European governments have pushed through by majority vote a divisive deal to share 120,000 refugees after clashing over whether the quotas would be imposed on reluctant countries or left to be accepted on a voluntary basis.
Interior ministers met in Brussels for the second time in a week on Tuesday, aware that failure to agree a system of sharing would carry a very high price in the face of Europe’s biggest ever refugee crisis.
In a highly unusual move because of the lack of consensus, the decision to share 120,000 refugees was put to a vote which the supporters of quotas easily won but which will feed central European resentment of what they perceive as western – and especially German – bullying.
The Czech Republic, Slovakia, Hungary, and Romania voted against the decision to impose quotas, but Poland peeled off from its central European allies and voted yes with the majority.
The vote alienated the opponents of quotas on a highly sensitive issue and splitEurope into those who decide and those who will now have to accept refugees and migrants against their will.
Of the 120,000, the nine countries of central and eastern Europe are being asked to take only around 10,000, with Germany and France between them allotted double that.
The Slovak prime minister, Robert Fico, said the vote was unprecedented in EU history and vowed to defy it. “As long as I am prime minister, mandatory quotas will not be implemented on Slovak territory,” Fico told the parliament’s EU affairs committee.
The resettlement figures are small compared to the hundreds of thousands making their way to Europe from the Middle East. The Organisation for Economic Cooperation and Development forecast on Tuesday that the numbers entering the EU this year would exceed 1 million, with more than 400,000 staying long-term in the end.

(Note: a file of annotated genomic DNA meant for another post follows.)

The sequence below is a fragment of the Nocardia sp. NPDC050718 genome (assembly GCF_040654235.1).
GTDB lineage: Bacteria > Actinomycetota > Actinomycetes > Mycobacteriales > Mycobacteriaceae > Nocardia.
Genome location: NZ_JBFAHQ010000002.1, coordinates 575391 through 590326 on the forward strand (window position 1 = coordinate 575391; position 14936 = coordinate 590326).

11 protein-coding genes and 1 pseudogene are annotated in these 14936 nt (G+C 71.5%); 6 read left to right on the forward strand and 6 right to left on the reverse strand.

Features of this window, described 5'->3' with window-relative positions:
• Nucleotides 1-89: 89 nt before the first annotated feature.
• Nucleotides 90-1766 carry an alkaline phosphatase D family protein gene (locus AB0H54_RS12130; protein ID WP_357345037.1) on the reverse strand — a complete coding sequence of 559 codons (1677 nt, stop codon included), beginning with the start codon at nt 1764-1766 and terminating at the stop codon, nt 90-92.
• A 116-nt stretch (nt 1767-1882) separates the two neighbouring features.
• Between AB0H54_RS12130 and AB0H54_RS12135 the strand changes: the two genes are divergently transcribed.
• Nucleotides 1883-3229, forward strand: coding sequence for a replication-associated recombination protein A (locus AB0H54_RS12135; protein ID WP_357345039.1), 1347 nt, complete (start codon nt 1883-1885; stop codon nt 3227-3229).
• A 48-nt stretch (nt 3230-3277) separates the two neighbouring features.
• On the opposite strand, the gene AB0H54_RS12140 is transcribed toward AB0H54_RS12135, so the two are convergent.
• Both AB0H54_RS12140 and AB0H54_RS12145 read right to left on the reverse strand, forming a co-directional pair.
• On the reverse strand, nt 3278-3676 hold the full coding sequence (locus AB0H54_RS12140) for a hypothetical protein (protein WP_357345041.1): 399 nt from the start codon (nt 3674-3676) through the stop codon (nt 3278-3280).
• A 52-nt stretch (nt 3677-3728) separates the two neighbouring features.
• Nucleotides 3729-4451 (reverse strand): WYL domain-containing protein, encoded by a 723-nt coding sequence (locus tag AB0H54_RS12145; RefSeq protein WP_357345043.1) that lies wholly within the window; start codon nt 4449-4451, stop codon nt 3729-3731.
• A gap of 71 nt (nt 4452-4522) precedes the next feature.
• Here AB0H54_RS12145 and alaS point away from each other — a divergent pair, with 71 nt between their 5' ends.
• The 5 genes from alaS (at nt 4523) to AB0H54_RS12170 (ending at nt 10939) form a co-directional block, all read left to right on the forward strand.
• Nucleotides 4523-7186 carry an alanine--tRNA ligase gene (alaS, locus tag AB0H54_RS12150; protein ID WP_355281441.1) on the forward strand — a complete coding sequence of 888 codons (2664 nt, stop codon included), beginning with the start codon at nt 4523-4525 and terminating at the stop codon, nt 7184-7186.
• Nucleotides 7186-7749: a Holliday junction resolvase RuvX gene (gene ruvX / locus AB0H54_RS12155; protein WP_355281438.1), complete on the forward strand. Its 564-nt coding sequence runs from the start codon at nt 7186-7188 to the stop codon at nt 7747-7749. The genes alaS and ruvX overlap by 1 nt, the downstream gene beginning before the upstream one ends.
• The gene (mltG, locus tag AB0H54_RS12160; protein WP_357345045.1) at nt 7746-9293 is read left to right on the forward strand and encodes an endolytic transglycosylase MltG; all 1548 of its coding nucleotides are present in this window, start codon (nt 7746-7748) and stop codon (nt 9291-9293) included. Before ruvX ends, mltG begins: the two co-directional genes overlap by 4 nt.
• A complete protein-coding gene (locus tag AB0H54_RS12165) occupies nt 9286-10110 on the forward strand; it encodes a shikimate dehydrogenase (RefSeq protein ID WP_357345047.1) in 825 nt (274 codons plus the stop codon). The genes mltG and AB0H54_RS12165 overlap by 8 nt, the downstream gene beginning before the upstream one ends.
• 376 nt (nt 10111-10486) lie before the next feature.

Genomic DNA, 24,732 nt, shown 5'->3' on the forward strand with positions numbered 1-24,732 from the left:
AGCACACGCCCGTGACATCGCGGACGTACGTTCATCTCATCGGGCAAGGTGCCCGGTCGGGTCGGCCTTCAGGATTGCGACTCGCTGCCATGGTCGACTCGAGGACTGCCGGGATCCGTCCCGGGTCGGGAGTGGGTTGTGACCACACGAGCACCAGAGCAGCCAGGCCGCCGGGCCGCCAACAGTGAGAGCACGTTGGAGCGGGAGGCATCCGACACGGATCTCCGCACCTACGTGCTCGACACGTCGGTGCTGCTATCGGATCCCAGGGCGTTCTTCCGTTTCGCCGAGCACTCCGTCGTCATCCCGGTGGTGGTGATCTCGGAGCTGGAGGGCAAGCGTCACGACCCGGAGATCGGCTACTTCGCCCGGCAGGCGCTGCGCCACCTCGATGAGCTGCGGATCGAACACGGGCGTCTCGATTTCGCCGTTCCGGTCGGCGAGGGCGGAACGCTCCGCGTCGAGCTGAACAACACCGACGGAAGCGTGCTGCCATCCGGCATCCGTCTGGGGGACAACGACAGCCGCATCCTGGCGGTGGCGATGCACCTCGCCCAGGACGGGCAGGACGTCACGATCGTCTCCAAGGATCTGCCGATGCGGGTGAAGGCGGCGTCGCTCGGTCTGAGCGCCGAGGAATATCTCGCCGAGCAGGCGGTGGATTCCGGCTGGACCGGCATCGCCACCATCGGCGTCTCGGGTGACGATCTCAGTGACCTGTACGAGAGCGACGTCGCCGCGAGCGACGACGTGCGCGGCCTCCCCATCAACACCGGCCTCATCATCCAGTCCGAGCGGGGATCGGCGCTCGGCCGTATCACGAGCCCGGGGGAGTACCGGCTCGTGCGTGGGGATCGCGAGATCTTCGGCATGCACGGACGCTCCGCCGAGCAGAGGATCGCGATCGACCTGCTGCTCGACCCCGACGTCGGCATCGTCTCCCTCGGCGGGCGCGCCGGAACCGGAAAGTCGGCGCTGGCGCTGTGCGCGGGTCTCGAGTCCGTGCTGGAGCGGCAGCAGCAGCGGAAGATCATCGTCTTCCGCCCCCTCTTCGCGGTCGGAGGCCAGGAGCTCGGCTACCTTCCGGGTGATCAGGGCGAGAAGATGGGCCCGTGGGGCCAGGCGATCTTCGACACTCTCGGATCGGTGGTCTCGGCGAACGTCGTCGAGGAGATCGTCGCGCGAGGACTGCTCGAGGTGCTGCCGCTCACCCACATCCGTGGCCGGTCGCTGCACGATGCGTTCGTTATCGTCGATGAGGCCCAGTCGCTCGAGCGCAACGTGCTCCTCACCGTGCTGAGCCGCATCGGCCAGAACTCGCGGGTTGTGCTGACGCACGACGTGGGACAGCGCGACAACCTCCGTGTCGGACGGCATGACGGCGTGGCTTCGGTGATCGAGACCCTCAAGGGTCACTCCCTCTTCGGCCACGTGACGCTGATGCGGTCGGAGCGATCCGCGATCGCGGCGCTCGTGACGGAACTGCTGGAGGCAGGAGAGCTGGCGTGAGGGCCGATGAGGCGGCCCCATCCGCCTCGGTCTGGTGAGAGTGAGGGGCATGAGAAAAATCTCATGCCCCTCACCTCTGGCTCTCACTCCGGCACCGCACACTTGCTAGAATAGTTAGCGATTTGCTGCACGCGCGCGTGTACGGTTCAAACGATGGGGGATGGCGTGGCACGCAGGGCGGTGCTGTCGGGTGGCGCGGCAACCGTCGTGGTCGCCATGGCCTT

But the issue of the 120,000 became a signature contest because, along with a previous agreement to share another 40,000, it was the first time that an attempt had been made to agree refugee quotas across the EU.
National ambassadors from the 28 EU states spent the last three days drafting a 39-page deal for the governments, but key issues remained open amid deep divisions between Berlin and Brussels on the one hand and the newer EU member states of central Europe who are reluctant to take in refugees.
“This will be a hard meeting. I am not sure we will get a result,” Thomas de Maizière, the interior minister of Germany, said before the meeting began. Germany is taking in more people than the rest of the EU put together and is a strong supporter of the obligatory sharing. “Europe can’t afford this meeting to fail,” Maizière added.
A summit of EU leaders on migration is being held on Wednesday in Brussels at the behest of Angela Merkel, the german chancellor. The leaders did not want their summit to be hijacked by an unseemly squabble over quotas and ordered the interior ministers to strike a deal.
Theresa May, the UK home secretary, declared that “we need, as Europe, to get on with the job”, while simultaneously disengaging from any common endeavour. “The UK will not be participating in the [refugee-sharing] scheme.”
Uniquely in the EU, Britain has refused to take part in the resettlement of the 120,000 and has a legal exemption from having to take part. The other two countries with similar optouts, Ireland and Denmark, are offering to participate.
Read more: theguardian.com